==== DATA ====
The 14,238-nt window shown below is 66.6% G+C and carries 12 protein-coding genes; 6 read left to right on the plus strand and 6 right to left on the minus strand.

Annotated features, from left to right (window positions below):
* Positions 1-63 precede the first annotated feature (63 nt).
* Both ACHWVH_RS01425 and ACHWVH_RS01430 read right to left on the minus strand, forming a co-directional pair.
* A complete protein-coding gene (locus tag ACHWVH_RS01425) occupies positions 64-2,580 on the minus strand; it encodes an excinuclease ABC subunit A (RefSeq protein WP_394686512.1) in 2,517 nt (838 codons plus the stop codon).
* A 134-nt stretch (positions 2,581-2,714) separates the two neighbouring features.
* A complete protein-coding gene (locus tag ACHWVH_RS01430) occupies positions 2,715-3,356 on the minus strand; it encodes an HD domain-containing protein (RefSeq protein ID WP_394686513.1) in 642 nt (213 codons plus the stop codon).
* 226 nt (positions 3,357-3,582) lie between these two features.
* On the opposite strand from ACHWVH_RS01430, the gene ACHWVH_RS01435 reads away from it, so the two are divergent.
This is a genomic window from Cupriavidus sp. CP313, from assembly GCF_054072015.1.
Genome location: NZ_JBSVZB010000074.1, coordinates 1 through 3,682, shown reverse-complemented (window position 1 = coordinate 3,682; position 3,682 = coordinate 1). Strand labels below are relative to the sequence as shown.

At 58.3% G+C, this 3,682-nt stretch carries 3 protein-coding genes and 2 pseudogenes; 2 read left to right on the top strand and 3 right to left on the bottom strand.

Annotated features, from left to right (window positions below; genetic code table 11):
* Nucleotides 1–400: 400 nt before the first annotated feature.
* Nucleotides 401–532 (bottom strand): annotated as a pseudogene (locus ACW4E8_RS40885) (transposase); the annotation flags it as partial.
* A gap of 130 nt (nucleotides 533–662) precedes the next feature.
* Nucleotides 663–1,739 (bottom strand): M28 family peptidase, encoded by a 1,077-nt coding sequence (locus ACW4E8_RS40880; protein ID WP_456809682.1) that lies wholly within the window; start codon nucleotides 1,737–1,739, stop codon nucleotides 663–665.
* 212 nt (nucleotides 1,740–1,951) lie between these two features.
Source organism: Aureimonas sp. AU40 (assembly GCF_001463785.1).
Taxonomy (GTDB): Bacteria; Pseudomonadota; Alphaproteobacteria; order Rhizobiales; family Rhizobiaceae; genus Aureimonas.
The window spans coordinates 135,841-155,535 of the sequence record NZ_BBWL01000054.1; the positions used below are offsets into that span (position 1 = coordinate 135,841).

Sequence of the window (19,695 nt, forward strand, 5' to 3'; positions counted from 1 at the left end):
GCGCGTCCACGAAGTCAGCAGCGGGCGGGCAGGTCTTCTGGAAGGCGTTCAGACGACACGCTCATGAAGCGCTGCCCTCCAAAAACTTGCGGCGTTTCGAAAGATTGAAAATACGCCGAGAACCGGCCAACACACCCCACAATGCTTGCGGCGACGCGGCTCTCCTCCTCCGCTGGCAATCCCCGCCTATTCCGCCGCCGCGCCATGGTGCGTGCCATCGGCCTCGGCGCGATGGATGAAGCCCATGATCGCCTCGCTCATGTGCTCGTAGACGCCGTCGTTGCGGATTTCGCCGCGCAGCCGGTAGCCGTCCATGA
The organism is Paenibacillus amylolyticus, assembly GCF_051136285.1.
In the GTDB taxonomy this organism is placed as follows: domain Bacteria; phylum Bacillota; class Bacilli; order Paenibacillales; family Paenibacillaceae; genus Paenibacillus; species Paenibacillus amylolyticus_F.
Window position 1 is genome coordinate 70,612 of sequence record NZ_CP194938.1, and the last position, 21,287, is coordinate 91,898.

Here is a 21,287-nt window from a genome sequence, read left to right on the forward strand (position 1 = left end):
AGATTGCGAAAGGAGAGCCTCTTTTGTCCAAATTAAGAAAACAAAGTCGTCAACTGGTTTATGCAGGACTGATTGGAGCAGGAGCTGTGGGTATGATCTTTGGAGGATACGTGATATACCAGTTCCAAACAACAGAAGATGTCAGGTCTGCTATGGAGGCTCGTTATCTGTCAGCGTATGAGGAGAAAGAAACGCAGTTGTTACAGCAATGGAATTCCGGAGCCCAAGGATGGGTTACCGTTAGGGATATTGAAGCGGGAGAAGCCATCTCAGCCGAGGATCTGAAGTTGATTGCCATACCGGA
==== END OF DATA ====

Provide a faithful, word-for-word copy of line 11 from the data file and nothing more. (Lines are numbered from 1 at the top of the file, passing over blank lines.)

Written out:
Genome location: NZ_JBSVZB010000074.1, coordinates 1 through 3,682, shown reverse-complemented (window position 1 = coordinate 3,682; position 3,682 = coordinate 1). Strand labels below are relative to the sequence as shown.